The City of Arlington v. Christopher Evans Appeal from 96th District Court of Tarrant County (memorandum opinion)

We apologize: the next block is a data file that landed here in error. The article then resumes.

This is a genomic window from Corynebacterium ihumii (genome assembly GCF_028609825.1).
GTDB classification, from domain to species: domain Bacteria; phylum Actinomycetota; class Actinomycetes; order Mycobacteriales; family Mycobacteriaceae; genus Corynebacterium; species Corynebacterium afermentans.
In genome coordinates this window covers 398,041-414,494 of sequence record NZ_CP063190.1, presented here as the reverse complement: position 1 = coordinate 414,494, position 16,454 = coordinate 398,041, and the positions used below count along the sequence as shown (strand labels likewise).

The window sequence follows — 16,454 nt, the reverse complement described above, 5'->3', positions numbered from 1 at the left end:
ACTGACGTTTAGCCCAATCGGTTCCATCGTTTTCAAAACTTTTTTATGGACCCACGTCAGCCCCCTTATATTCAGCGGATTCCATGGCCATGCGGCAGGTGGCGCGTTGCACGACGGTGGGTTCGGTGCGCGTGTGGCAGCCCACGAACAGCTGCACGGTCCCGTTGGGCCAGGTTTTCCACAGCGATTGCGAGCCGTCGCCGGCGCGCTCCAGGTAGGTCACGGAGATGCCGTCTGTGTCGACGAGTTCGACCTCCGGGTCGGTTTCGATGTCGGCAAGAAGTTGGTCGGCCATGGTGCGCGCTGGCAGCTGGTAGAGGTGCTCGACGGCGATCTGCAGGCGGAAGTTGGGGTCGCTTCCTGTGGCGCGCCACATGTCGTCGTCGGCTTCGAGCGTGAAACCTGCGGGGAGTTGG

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In the Court of Appeals Second Appellate District of Texas at Fort Worth ___________________________ No. 02-22-00160-CV ___________________________ THE CITY OF ARLINGTON, Appellant V. CHRISTOPHER EVANS, Appellee On Appeal from the 96th District Court Tarrant County, Texas Trial Court No. 096-331331-22 Before Sudderth, C.J.; Birdwell and Bassel, JJ. Memorandum Opinion by Justice Bassel MEMORANDUM OPINION I. Introduction In a single issue, Appellant The City of Arlington challenges the denial of its plea to the jurisdiction directed at a suit filed by Appellee Christopher Evans. Evans sued the City for property damage and personal injuries that he claims resulted from a collision in which his vehicle was struck by a vehicle owned by the City. The City responded to the suit by filing a plea to the jurisdiction in which it argued that the trial court lacked subject-matter jurisdiction because Evans failed to give the City timely formal notice of his claim and because the City also lacked actual awareness that Evans claimed that he was injured in the accident. The trial court denied the City’s plea to the jurisdiction. That denial was error. Under the statutory scheme mandated by the Civil Practice and Remedies Code, a jurisdictional prerequisite to a suit against a governmental unit is either timely formal notice of a claim or timely actual notice—with actual notice requiring subjective awareness of the claim by the governmental unit. See Tex. Civ. Prac. & Rem. Code Ann. § 101.101. There is no dispute that Evans did not provide the City with timely formal notice of his claim. The evidence that the City attached to its plea to the jurisdiction established that there was no evidence that it had actual, subjective awareness that Evans claimed that he was injured. Evans responded with his own evidence, which he claims should establish actual awareness of his injuries at the time of the accident or when he was later arrested by an Arlington police officer. But that 2 evidence failed to carry Evans’s burden. This record—whether viewed through the prism of presenting a legal or a factual issue—fails to support the conclusion that the City had timely actual awareness of Evans’s injury claim. Without timely notice to the City that Evans claimed that he was injured, the trial court lacked subject-matter jurisdiction over his personal-injury claim. Thus, we reverse the trial court’s order denying the City’s plea to the jurisdiction, and we render judgment dismissing solely the portion of Evans’s suit seeking personal-injury damages.1 II. Factual and Procedural Background The procedural background of this matter is straightforward. Evans filed suit against the City claiming property and personal-injury damages as the result of a motor-vehicle collision caused by the allegedly negligent operation of a truck owned by the City.2 The City answered and asserted that it did not have statutory notice of We do not dismiss the portion of Evans’s suit seeking property damages. The City had actual notice of damage to Evans’s vehicle. The Texas Supreme Court has held that 1 it is proper for a trial court to dismiss claims over which it does not have subject[-]matter jurisdiction but [to] retain claims in the same case over which it has jurisdiction. A trial court is not required to deny an otherwise meritorious plea to the jurisdiction or a motion for summary judgment based on a jurisdictional challenge concerning some claims because the trial court has jurisdiction over other claims. Thomas v. Long, 207 S.W.3d 334, 338–39 (Tex. 2006) (citations omitted). Evans’s petition describes various acts of negligence allegedly committed by Texas Pest Elimination Services, LLC. We assume that the reference to Texas Pest is a typographical error. 2 3 Evans’s personal-injury damage claim and thus that the City’s “governmental immunity ha[d] not been waived.” The City then filed pleas to the jurisdiction reemphasizing that it had neither formal notice nor actual awareness of Evans’s personal-injury claim within the period required by statute or the City’s charter and attached evidence supporting the assertion that no actual notice existed. Evans responded to the City’s plea to the jurisdiction and attached evidence. The trial court denied the City’s plea. The City perfected an interlocutory appeal from the order.3 Factually, it is undisputed that a Ford F-450 and a trailer owned by the City and operated by a City employee struck and damaged the back of Evans’s car.4 It is also undisputed that a City police officer who investigated the collision filed a report opining that the driver of the City vehicle had “failed to control the speed of [his] vehicle.” Finally, there is no dispute that Evans failed to give formal notice of his claim within the time period required by statute and the City’s charter.5 This court has jurisdiction over an interlocutory appeal when the trial court “denies a plea to the jurisdiction by a governmental unit as that term is defined in Section 101.001” of the Civil Practice and Remedies Code. See Tex. Civ. Prac. & Rem. Code Ann. § 51.014(a)(8). 3 The City’s brief describes the accident as minor based on notations contained in the police report: See “Defendant City of Arlington’s Plea to the Jurisdiction, Exhibit 5, Texas Peace Officer’s Crash Report, C.R. 65 (describing the damage to Plaintiff’s vehicle as ‘1’ and the damage to Arlington’s vehicle as ‘0’).” Because the City’s evidence failed to provide any means of deciphering the notations on the report, we are unable to independently interpret the various codes used in it. 4 The City’s Charter in Article X, entitled “Miscellaneous Provisions,” provides, 5 4 Instead, the parties’ dispute centered on whether the facts established that the City had actual awareness that Evans was physically injured in the accident. That dispute focused on events that occurred at the accident scene or some weeks after the accident when the same officer who investigated the accident arrested Evans for outstanding warrants. With respect to what occurred at the scene, a “crew leader” from the City’s department that is responsible for supervising the driver of the City vehicle that was involved in the accident signed an affidavit (which was attached to the City’s plea to the jurisdiction) stating that he was called to the scene of the collision on the morning that it occurred. The crew leader’s affidavit recounted that he had made certain observations and had taken certain actions at the scene: 5. When I arrived at the scene of the accident, my crew member and Christopher Evans were away from their vehicles and talking inside the nearby gas station. Neither my crew member nor Christopher Evans appeared injured. Section 6. Claims of Damages: The City shall not be liable on account of any claim for death, injury[,] or damages to any person or property unless the person asserting such claims, or their representative, shall give the City written notice of such claim by filing such written notice with the City Secretary within one hundred eighty (180) days from the time the incident causing such death or damages occurred, with a statement of facts reasonably sufficient to form a basis of an intelligent investigation, and no suit shall be instituted or maintained on any such claim until the expiration of ninety (90) days from the time such notice shall have been filed. (Adopted by Charter Amendment, May 10, 1988) City of Arlington, https://www.arlingtontx.gov/city_hall/documents___permits/ city_charter (last visited on Sept. 29, 2022). 5 6. As part of safety procedures, I asked if anyone was injured. Neither my crew member nor Christopher Evans reported any injuries to me. 7. I informed the parties that safety procedures required me to call a Police Accident Investigator to the scene. Upon hearing this, Christopher Evans stated that he needed to leave and left the scene. 8. I called 911 to report the accident. I informed the Emergency Dispatcher that no one reported injuries at the accident. [Quotation marks omitted.] The officer who was called to the scene filed a report of his investigation of the accident. The report also included a narrative that stated in part, When I arrived[,] the driver of Unit 3 [Evans] left the scene and had a fake license plate on the vehicle. The driver of Unit 3 and the VIN from Unit 3 was determined two weeks later when I arrested the driver of Unit 3 driving the same vehicle for outstanding warrants. The driver of Unit 3 did not claim injury. In Evans’s response to the City’s plea to the jurisdiction, he countered with his own unnotarized affidavit in which he stated that he had remained at the accident scene and had spoken with the driver of the City vehicle and had then remained “at or near” the scene for fifteen minutes until the crew leader arrived. Evans’s affidavit continued, 5. No employee of the City of Arlington asked me if I had sustained any bodily injuries after the incident. 6. To the contrary, I exhibited signs of physical injury to m[y] knees, neck, and back to employees of the City of Arlington while on scene of the incident on January 13, 2020. 7. Both the driver of the F[-]450 and [the] Crew Leader for the City of Arlington told me that they did not have the “blue card” or insurance 6 information card required to be given to me to report facts and details surrounding the incident. [Quotation marks omitted.] The trial court’s order denying the City’s plea to the jurisdiction contains the following language describing what the court had considered in deciding the City’s plea and making its dispositive finding: After due consideration of the arguments of the parties and their counsel, and the pleadings and affidavits on file herein, the [c]ourt finds that [Evans] gave proper notice under Texas Civil Practice and Remedies Code 101.101(c) and as such this [c]ourt has jurisdiction over the Defendant City of Arlington with respect to [Evans’s] claims. III. Analysis A. The City is immune from suit, and the trial court lacks subjectmatter jurisdiction to hear Evans’s claim if the City did not receive appropriate notice of his claim; in this case, the notice that was required was actual subjective awareness on the part of the City that Evans had suffered some injury in the accident. Governmental immunity is the long-established common-law doctrine that categorically bars suits for money damages against municipalities unless the legislature has consented to suit. See City of Austin v. Leggett, 257 S.W.3d 456, 460 (Tex. App.— Austin 2008, pet. denied) (first citing City of Galveston v. State, 217 S.W.3d 466, 469 (Tex. 2007); then citing Tooke v. City of Mexia, 197 S.W.3d 325, 332 (Tex. 2006); and then citing Reata Constr. Corp. v. City of Dallas, 197 S.W.3d 371, 374 (Tex. 2006) (op. on reh’g)). The municipality derives its immunity from the State because it is a political subdivision of the State: Political subdivisions of the state—such as counties, cities, and school districts—are not sovereign entities, but under the governmental7 immunity doctrine, they share the state’s immunity when performing governmental functions as the state’s agent. Governmental immunity applies to municipalities . . . because they are quasi-public in nature with powers “pertaining to the administration of general laws made to enforce the general policy of the state.” And when enforcing the state’s laws, municipalities “stand as does sovereignty, whose agents they are.” Rosenberg Dev. Corp. v. Imperial Performing Arts, Inc., 571 S.W.3d 738, 746 (Tex. 2019) (footnotes omitted).6 But immunity is waived under the Tort Claims Act for automobile accidents because a “governmental unit in the state is liable” for “property damage” and “personal injury” caused by the negligence of the unit’s employees arising “from the operation or use of a motor-driven vehicle.” Tex. Civ. Prac. & Rem. Code Ann. § 101.021(1)(A). However, the Tort Claims Act also contains a notice provision, and notice of a claim is a jurisdictional prerequisite for a trial court to have subject-matter jurisdiction over a suit asserting a claim for which a municipality holds immunity. Worsdale v. City of Killeen, 578 S.W.3d 57, 77 (Tex. 2019); see Tex. Gov’t Code Ann. § 311.034 (“Statutory prerequisites to a suit, including the provision of notice, are jurisdictional requirements in all suits against a governmental entity.”). The notice provision of the Tort Claims Act envisions notice in one of two ways—either formal notice of the claim within six months after the incident at issue occurred or actual notice of the same type of information that formal notice would have provided and within the same time frame: Evans does not challenge the fact that the City’s employee who struck him was performing a governmental function at the time of the accident. 6 8 (a) A governmental unit is entitled to receive notice of a claim against it under this chapter not later than six months after the day that the incident giving rise to the claim occurred. The notice must reasonably describe: (1) the damage or injury claimed; (2) the time and place of the incident; and (3) the incident. (b) A city’s charter and ordinance provisions requiring notice within a charter period permitted by law are ratified and approved. (c) The notice requirements provided or ratified and approved by Subsections (a) and (b) do not apply if the governmental unit has actual notice that death has occurred, that the claimant has received some injury, or that the claimant’s property has been damaged. Tex. Civ. Prac. & Rem. Code Ann. § 101.101. The notice provision carries out a vital purpose because it ensures “the prompt reporting of claims to enable governmental units to gather information necessary to guard against unfounded claims, settle claims, and prepare for trial.” City of San Antonio v. Rocha, No. 04-18-00367-CV, 2018 WL 6517169, at *2 (Tex. App.—San Antonio Dec. 12, 2018, no pet.) (mem. op.) (citing Cathey v. Booth, 900 S.W.2d 339, 341 (Tex. 1995)). As noted, Evans does not contend that he gave the City formal notice of his claim within the six-month deadline prescribed by Section 101.101(a). Instead, he argues that the facts establish that the City had actual notice that he had “received some injury” when he was hit by the City’s vehicle. What constitutes actual notice is a fact-based inquiry. Worsdale, 578 S.W.3d at 77. When a claimant fails to give formal 9 notice and instead relies on the fact-intensive determination of actual notice, the claimant “must live with the uncertainty that is inherent in the actual-notice exception.” Id. at 76. To impart actual notice, a municipality must know more than that an incident has occurred. Id. at 72 (“But mere knowledge that something happened somewhere to someone or something would hardly ever be enough to alert a governmental unit of alleged wrongdoing and the necessity of mounting a defense.”); City of Houston v. Musyimi, No. 01-21-00670-CV, 2022 WL 2919724, at *5 (Tex. App.—Houston [1st Dist.] July 26, 2022, no pet.) (mem. op.) (“But it is well-established that a governmental unit’s awareness of an accident, without more, is not sufficient to show that it had subjective knowledge of any personal injuries sustained in the accident.”).7 A prior opinion by this court suggested that notice of the incident may impart notice of injury. See City of Wichita Falls v. Jenkins, 307 S.W.3d 854, 861 (Tex. App.— Fort Worth 2010, pet. denied). As another court of appeals has pointed out, our statement regarding notice of injury from the fact of an accident was dicta, and our statement is contrary to a later holding by the Texas Supreme Court: 7 Jenkins is also inapposite because the Jenkins court held that the city clerk was actually provided timely formal notice of the claim in that case. Id. at 858–61. Therefore, the Jenkins court’s statements regarding actual notice are not necessary to the disposition of the appeal and are obiter dicta. See id. [Appellee] cites Jenkins for the proposition that actual notice includes notice “to the extent that a prudent entity could ascertain its potential liability stemming from an incident, either by conducting further investigation or because of its obvious role in contributing to the incident.” Id. at 858. But, we may not follow this legal standard because it has been disapproved by the Supreme Court of Texas. See [Tex. Dep’t of Crim. Justice v.] Simons, 140 S.W.3d [338,] 346–48 [(Tex. 2004)]. 10 Nor is the standard of actual notice met by claiming that if the governmental unit had initiated an investigation, the investigation would have revealed the same elements that formal notice would have provided—constructive notice is not sufficient. See Simons, 140 S.W.3d at 347–48 (“It is not enough that a governmental unit should have investigated an incident as a prudent person would have, or that it did investigate, perhaps as part of routine safety procedures, or that it should have known from the investigation it conducted that it might have been at fault.”); Musyimi, 2022 WL 2919724, at *5 (stating that “in assessing actual notice, the Supreme Court of Texas has expressly rejected a standard that would require a governmental unit to engage in further inquiry or investigation, recognizing that such a broad interpretation would defeat the purpose of the notice provision” and that “‘[p]otential or constructive notice is not enough’ for actual notice”). What is required is “actual, subjective awareness” of the claimed injury. City of San Antonio v. Cervantes, 521 S.W.3d 390, 394 (Tex. App.—San Antonio 2017, no pet.). The First Court of Appeals described the characteristics of the awareness of injury that the governmental entity must have as follows: “[T]he governmental unit must have subjective awareness of the claimed injury. Potential or constructive notice is not enough. To have actual notice, the governmental unit not only must have knowledge of some injury but also [must have] information sufficient to identify the City of Houston v. McGowen, No. 14-13-00415-CV, 2014 WL 2039856, at *7 (Tex. App.—Houston [14th Dist.] May 15, 2014, no pet.) (mem. op.). 11 loss ultimately alleged.” Jones v. Bd. of Trs. of Galveston Wharves, 605 S.W.3d 641, 643 (Tex. App.—Houston [1st Dist.] 2020, no pet.) (citations omitted); see also City of Houston v. Villafuerte, No. 01-21-00517-CV, 2022 WL 2976233, at *4 (Tex. App.— Houston [1st Dist.] July 28, 2022, no pet. h.) (mem. op.) (stating that “a governmental unit has actual notice . . . if it has subjective awareness of ‘(1) a death, injury, or property damage; (2) the governmental unit’s alleged fault that produced or contributed to the death, injury, or property damage; and (3) the identity of the parties involved’” (quoting City of San Antonio v. Tenorio, 543 S.W.3d 772, 776 (Tex. 2018))). This subjective awareness need not rise to an absolute certainty of the nature and extent of the injury, and circumstantial evidence may be relied on to prove the existence of subjective awareness. Rocha, 2018 WL 6517169, at *4. B. We set forth the path we must follow to determine the standard of review that applies to the resolution of this appeal. After having given an overview of the requirements under Section 101.101(c) that Evans must meet to establish that the City had actual subjective awareness of his injury claim, we set out the standards that govern our review of this appeal. This requires an examination of the somewhat byzantine decision tree for the review of jurisdictional issues. We will ultimately conclude that whether decided as a legal issue or a factual issue, the trial court erred by finding and concluding that the City had subjective awareness of Evans’s personal-injury claim. 12 The City’s plea to the jurisdiction was a proper vehicle to raise its jurisdictional challenge. See Musyimi, 2022 WL 2919724, at *5. It is a plaintiff’s burden to demonstrate that the trial court has jurisdiction. City of San Antonio v. Smith, 562 S.W.3d 75, 81 (Tex. App.—San Antonio 2018, pet. denied) (citing Heckman v. Williamson Cnty., 369 S.W.3d 137, 150 (Tex. 2012)); see also Town of Shady Shores v. Swanson, 590 S.W.3d 544, 550 (Tex. 2019) (“A plaintiff has the burden to affirmatively demonstrate the trial court’s jurisdiction. That burden encompasses the burden of establishing a waiver of sovereign immunity in suits against the government.” (citations omitted)). When, as here, it is necessary for the trial court to review evidence in making the jurisdictional determination, the court may do so and is not limited to a review of the pleadings. Smith, 562 S.W.3d at 81 (“When a plea to the jurisdiction challenges the existence of jurisdictional facts, the trial court considers the relevant evidence submitted by the parties when necessary to resolve the jurisdictional issues raised.” (citing Univ. of Tex. v. Poindexter, 306 S.W.3d 798, 806 (Tex. App.—Austin 2009, no pet.))). But the scope of the evidence introduced affects how a plea to the jurisdiction should be resolved and who functions as the factfinder. The effect of the evidence’s scope depends on whether it falls into one of two categories, which are described as follows: “(1) those in which the jurisdictional issue or facts do not substantially implicate the merits of the plaintiff’s case, but rather are, for the most part, separate 13 and distinct from the merits; and (2) those in which the jurisdictional issue or facts implicate the merits of the plaintiff’s case.” Poindexter, 306 S.W.3d at 806. The overarching test to determine whether the facts fall into the latter category is that “many if not most of the challenged jurisdictional facts will also determine whether the plaintiff is entitled to relief on the merits of her case.” Id. at 807. Which of the two slots the facts fall into determines who will determine their effect. When the evidence does not implicate the merits, the trial court acts as factfinder—if a fact question is presented. Id. at 806. Facts that implicate the merits of the plaintiff’s claim take a different path: [In] cases in which the jurisdictional issue or facts do implicate the merits of the plaintiff’s case, the trial court does not act as a factfinder. Instead, the defendant is put to a burden very similar to that of a summary[-] judgment movant. If the evidence creates a fact question regarding the jurisdictional issue, then the trial court cannot grant the plea to the jurisdiction[,] and the fact issue will be resolved by the factfinder at trial. Smith, 562 S.W.3d at 81 (citations omitted). And the treatment of the facts that do not implicate the merits obviously varies depending on whether they are disputed or not. Id. “[W]hen the relevant jurisdictional facts are undisputed, the trial court makes the jurisdictional determination as a matter of law based solely on those undisputed jurisdictional facts.” Id. Again, a plaintiff may rely on circumstantial evidence to prove notice; “actual notice can be determined as a matter of law, even ‘when subjective awareness must be proved, if at all, by circumstantial evidence.’” Worsdale, 578 S.W.3d at 66 14 (citing Simons, 140 S.W.3d at 348). We review legal determinations based on undisputed evidence de novo. Musyimi, 2022 WL 2919724, at *4 (“Because the jurisdictional evidence is undisputed, we review the actual-notice issue de novo as a question of law.”); see also Tenorio, 543 S.W.3d at 776 (“Whether a governmental unit has actual notice is a fact question when the evidence is disputed, but it is a question of law when the evidence is undisputed.”). When the facts are disputed, the trial court makes express or implied fact findings that determine the plea to the jurisdiction. Musyimi, 2022 WL 2919724, at *4. We review the trial court’s express or implied resolution of disputed facts to determine whether they are supported by sufficient evidence. Worsdale, 578 S.W.3d at 66 (stating that “when the jurisdictional issue is not intertwined with the merits, we must defer to the trial court’s express or implied factual determinations that are supported by sufficient evidence”). Thus, we apply the usual standards of legal- and factual-sufficiency review to determine whether the evidence supports the trial court’s express or implied fact findings. Villafuerte, 2022 WL 2976233, at *2 (“On appeal, the trial court’s jurisdictional fact findings may be challenged for legal and factual sufficiency.”); City of San Antonio v. Hurón, No. 04-19-00570-CV, 2020 WL 3065426, at *3 (Tex. App.—San Antonio June 10, 2020, pet. denied) (mem. op.) (“[O]n appeal, any fact findings made to resolve the jurisdictional issue may be challenged, as any other fact findings, for legal and factual sufficiency.”). 15 Here, the evidence does not implicate the merits of Evans’s claim; whether the City had notice of his injury does not implicate facts that are determinative of whether he can recover on the merits. And, ultimately, we conclude that agonizing over the question of whether to resolve this appeal as a matter of law or as a factual matter is of little consequence. The City made an initial showing that there was no evidence that it had subjective awareness that Evans was injured. Evans—ineffectually— attempted to offer evidence to rebut that state of the evidence. His evidence did not materially rebut that the City lacked awareness, or stated differently, his evidence of the City’s awareness did not rise above a scintilla. Thus, we can view the evidence as undisputed and resolve this appeal as a matter of law or view it as a factual dispute in which Evans failed to rebut what the City had established, with the latter approach producing a failure of the evidence to support the trial court’s implied finding that the City had awareness. Both paths lead to the same end—an absence of the notice required by Section 101.101(c) for the trial court to have subject-matter jurisdiction.8 The City’s opening brief addresses an argument that Evans made in the trial court but has now abandoned; the City notes Evans’s change of position in its reply brief. The City addresses the argument that so long as a governmental unit has knowledge of property damage, it has actual knowledge of any other claim—such as a personal-injury claim—later made by a plaintiff. This argument turns on the fact that Section 101.101(a) and (c) are phrased in the disjunctive, i.e., requiring formal notice of “the damage or injury claimed” or actual notice “that the claimant has received some injury[] or that the claimant’s property has been damaged.” Tex. Civ. Prac. & Rem. Code Ann. § 101.101(a), (c). We agree with the City that a host of cases reject the argument that notice of one is notice of the other. See Cervantes, 521 S.W.3d at 397 (when personal-injury claim is alleged, Section 101.101 requires notice of claim being made); Oswalt v. Hale Cnty., No. 07-21-00050-CV, 2022 WL 93613, at *3 (Tex. App.— 8 16 C. Based on the record before us, the trial court erred by denying the City’s plea to the jurisdiction challenging that court’s jurisdiction to hear Evans’s personal-injury claim. We begin by briefly re-summarizing the evidence before the trial court. The City offered the affidavit of the crew leader of the City employee who had operated the truck that struck Evans’s car. When the crew leader arrived at the scene, he observed both his crew member and Evans; neither appeared injured. The crew leader asked if either his crew member or Evans were injured; neither “reported any injuries” to him. When he mentioned that the police would have to be called to the scene, Evans “stated that he needed to leave and left.” The crew leader then called 911 and stated that “no one [had] reported injuries at the accident.” Additionally, though we do not know whether the investigating officer reported what he had been told at the scene after Evans left or what Evans told the officer when he arrested him some weeks later, the officer’s report stated, “The driver of Unit 3 [Evans] did not claim injury.” Amarillo Jan. 10, 2022, no pet.) (mem. op.) (“As the Cervantes court points out, it is the claim about which the governmental unit is entitled to notice and the claim in Cervantes as well as in the present case is a claim for personal injuries. . . . As such, actual notice of a claim for property damage does not equate to actual notice of personal injury.”); see also Musyimi, 2022 WL 2919724, at *6 (“We agree with the Oswalt court that, not only does [S]ection 101.101’s language require notice of both a plaintiff’s property[]damage and personal[-]injury claim, but such a construction also serves the notice requirement’s purpose.”); Villafuerte, 2022 WL 2976233, at *6 (“Because a governmental unit is entitled to a reasonable description of the damage or injury claimed, notice of one type of claim does not constitute notice of another, different claim.”). 17 If this were the extent of the record, we would conclude this appeal as a matter of law because there is no evidence that the City had a subjective awareness of Evans’s claimed injury. As an analogy, we look to the First Court of Appeals’s opinion in Jones. 605 S.W.3d at 644. In Jones, the plaintiff fell due to the presence of water on the surface that she was walking on. Id. A security guard told the investigating officer that the plaintiff’s knee and leg were red after the fall, but when the officer then contacted the plaintiff, she “told the officer that she was ambulatory, was not injured, and did not need medical assistance.” Id. Jones summarized why it had concluded that the record did not impart subjective awareness of any personal injury to the governmental unit: On this spare record, we hold that the officer’s investigation did not provide the Port with actual notice of Jones’s claim as a matter of law. Standing alone, the fact that Jones’s fall was investigated does not establish notice. The investigation did not make the Port subjectively aware that Jones had been injured, let alone give the Port information sufficient to identify the loss that she eventually asserted in her lawsuit. Jones affirmatively disclaimed injury. The investigation showed no more than that Jones fell, got back to her feet and departed, disavowed any injury, and declined medical assistance. That’s not enough to give the Port actual notice of an injury. As the Supreme Court has observed, “mere knowledge that something happened somewhere to someone” does not satisfy the Tort Claims Act’s actual-notice requirement. Id. (citation omitted). Though the evidence offered by the City is also spare, it shares the same characteristics as that in Jones: (1) there was an automobile accident; (2) Evans displayed no injuries and reported none; and (3) when he was informed the police 18 would be called, he left the scene. Thus, the City’s evidence shows that though there was an accident, the City had no subjective awareness of an injury to Evans because he manifested and reported none. But here, we are dealing with a different situation than Jones because Evans filed his own affidavit in opposition to the City’s plea to the jurisdiction. Though the parties do not put it in these terms, the question is whether Evans offered more than a scintilla of evidence to create a fact issue on the question of the City’s subjective awareness, which in turn would make the issue a fact question for the trial court and thus support its implied finding that the City was aware of Evans’s alleged personal injury.9 To accomplish all of these tasks, Evans’s affidavit stated that no City employee “asked [him] if [he] had sustained any bodily injuries after the incident” and that he had “exhibited signs of physical injury to [his] knees, neck, and back to employees of the City of Arlington while on scene of the incident.” 10 We will sustain a legal sufficiency challenge if (1) there is a complete absence of evidence of a vital fact, (2) the court is barred by rules of law or evidence from giving weight to the only evidence offered to prove a vital fact, (3) the evidence offered to prove a vital fact is no more than a mere scintilla, or (4) the evidence conclusively establishes the opposite of the vital fact. City of Keller v. Wilson, 168 S.W.3d 802, 810 (Tex. 2005). “Evidence does not exceed a scintilla if it is ‘so weak as to do no more than create a mere surmise or suspicion’ that the fact exists.” Akin, Gump, Strauss, Hauer & Feld, L.L.P. v. Nat’l Dev. & Rsch. Corp., 299 S.W.3d 106, 115 (Tex. 2009) (quoting Kroger Tex. Ltd. P’ship v. Suberu, 216 S.W.3d 788, 793 (Tex. 2006)). 9 Evans’s affidavit also stated that “[b]oth the driver of the F[-]450 and [the] Crew Leader for the City of Arlington told [him] that they did not have the “blue card” or insurance information card required to be given to [him] to report facts and details surrounding the incident.” We are left in the dark about what Evans hoped to 10 19 Even if we accept as true that no one asked Evans if he was injured, the City’s evidence still stands that he did not appear injured, that he reported no injury, and that he left the scene when informed that the police were being called to the accident scene. So the question becomes whether Evans’s assertion—that he “exhibited” injuries—carries the day. It was Evans’s choice to use a word as vague as “exhibit” in his affidavit. The definition of “exhibit” is merely “to present to view.” See MerriamWebster, https://www.merriam-webster.com/dictionary/exhibit (last visited Sept. 30, 2022). We do not know how Evans presented his alleged injuries because he does not tell us. Did he limp; was a portion of his body red; or did he state to the City’s employees, “I am hurt”? Evans’s choice to use a word so vague as “exhibit” leaves us without any means to determine whether the form of exhibition that he made created the subjective awareness of an injury that is required to meet the standards of Section 101.101(c). For this reason, Evans’s assertion does not constitute more than a scintilla of evidence of the level of notice that he allegedly gave the City. Thus, from one perspective, the record lacks sufficient evidence to create a factual dispute, and we may conclude as a matter of law that the City lacked actual, subjective awareness of Evans’s personal-injury claim. Or from a factual perspective, the record does not contain sufficient evidence to support the trial court’s implied finding that the City had the same type of notice that it would have received had establish with this statement. Nothing in Section 101.101 or the Arlington City Charter requires the City to provide a plaintiff with the means to report an injury. 20 Evans sent the City a timely formal notice of his personal-injury claim. Evans finds himself in the unfortunate situation of those who fail to give formal notice of a claim and instead leaves the fate of the litigation to the uncertain—and in this case, unavailing—effort to establish that a governmental unit had subjective awareness. For the sake of completeness, we also address Evans’s arguments suggesting that circumstantial evidence supports a finding that the City had subjective awareness of his personal-injury claim. This argument appears to take two forms. First, Evans argues that the City intentionally avoided asking him if he was injured, that we should infer that the City knew that he was injured, and that the City was attempting to turn a blind eye to that fact. 11 This argument is, in essence, that the City had a duty to investigate and to determine whether Evans was injured. A governmental unit has no such duty. See Musyimi, 2022 WL 2919724, at *5. Evans’s next circumstantial argument is that we should infer awareness from the fact that the police report, apparently written after Evans’s arrest some weeks after the accident, mentions that he did not claim an injury. To quote Evans’s brief, Furthermore, the crash report completed by Officer J. Hawthorne is evidence that the City of Arlington was aware of the connection made as they made it a point to mention that Mr. Evans [“]did not claim Evans specifically argues that 11 [t]he City of Arlington’s reluctance and failure to directly ask Mr. Evans[] about his physical injuries in conjunction with his Affidavit stating [that] he exhibited signs of physical injury to City of Arlington Employees provide for circumstantial evidence of their subjective awareness of Mr. Evans’[s] ultimate claims for personal injury. 21 injury[.”] The City of Arlington had multiple opportunities to ask Mr. Evans directly if he had any injuries stemming from the incident[] but willfully refrained from doing so. Mr. Evans had received medical treatment five (5) times from the date of the incident to his subsequent arrest in February by Officer J. Hawthorne of the Arlington Police Department. If the City of Arlington had no subjective awareness of Mr. Evans’[s] connection between the incident in question and his personal injuries, why would [it] make a note of it in [its] crash report for an arrest that occurred roughly three (3) weeks [after] the incident? The City of Arlington, in [its] effort[] to turn a blind eye to Mr. Evans’[s] personal[-]injury claim, provided [its] knowledge and subjective awareness of Mr. Evans’[s] ultimate claim for personal injury. [Footnote omitted.] Again, Evans turns to the willful-blindness argument that we have already rejected. He then augments that argument with evidence of medical treatment that, even if helpful to his argument, we cannot consider because it is not part of the appellate record. See Quorum Int’l v. Tarrant Appraisal Dist., 114 S.W.3d 568, 572 (Tex. App.— Fort Worth 2003, pet. denied) (“We cannot look outside the record in an effort to discover relevant facts omitted by the parties; rather, we are bound to determine this case on the record as filed.”). We also reject the inference that Evans attempts to draw with his question: “[i]f the City of Arlington had no subjective awareness of Mr. Evans’[s] connection between the incident in question and his personal injuries, why would [it] make a note of it in [its] crash report for an arrest that occurred roughly three (3) weeks [after] the incident?” A sneaking suspicion does not carry Evans’s burden that the City had subjective awareness of an injury. See Hanson v. Fort Worth & Western R.R. Co., No. 0222 21-00244-CV, 2022 WL 1043130, at *8 (Tex. App.—Fort Worth Apr. 7, 2022, no pet.) (mem. op.) (stating that circumstantial evidence, which supports multiple inferences or which is too meager to support that an inference should be drawn, is no evidence). There are a number of inferences that can be drawn from the timing of the report, such as that the officer was reminded by Evans’s arrest of the need to prepare the report or that the officer had a certain time period in which to prepare the report and that such period had not lapsed by the time he made the report following Evans’s arrest. And Evans attempts to draw an inference that contradicts the evidence he cites, that is, the City had awareness because it stated that it did not have awareness. That inference is too attenuated to do the lifting that Evans wants it to do—the City must be lying because it said that it did not have awareness. IV. Conclusion It is undisputed that the City did not receive timely formal notice of Evans’s personal-injury claim. We conclude as well that the City did not have timely subjective awareness of that claim. The trial court erred by denying the City’s plea to the jurisdiction challenging its subject-matter jurisdiction to hear Evans’s personalinjury claim based on that court’s finding that Evans “gave proper notice under Texas Civil Practice and Remedies Code [Section] 101.101(c).” We therefore reverse the trial court’s order denying the City’s plea to the jurisdiction and render judgment 23 dismissing the portion of Evans’s suit seeking personal-injury damages for lack of subject-matter jurisdiction. /s/ Dabney Bassel Dabney Bassel Justice Delivered: October 6, 2022 24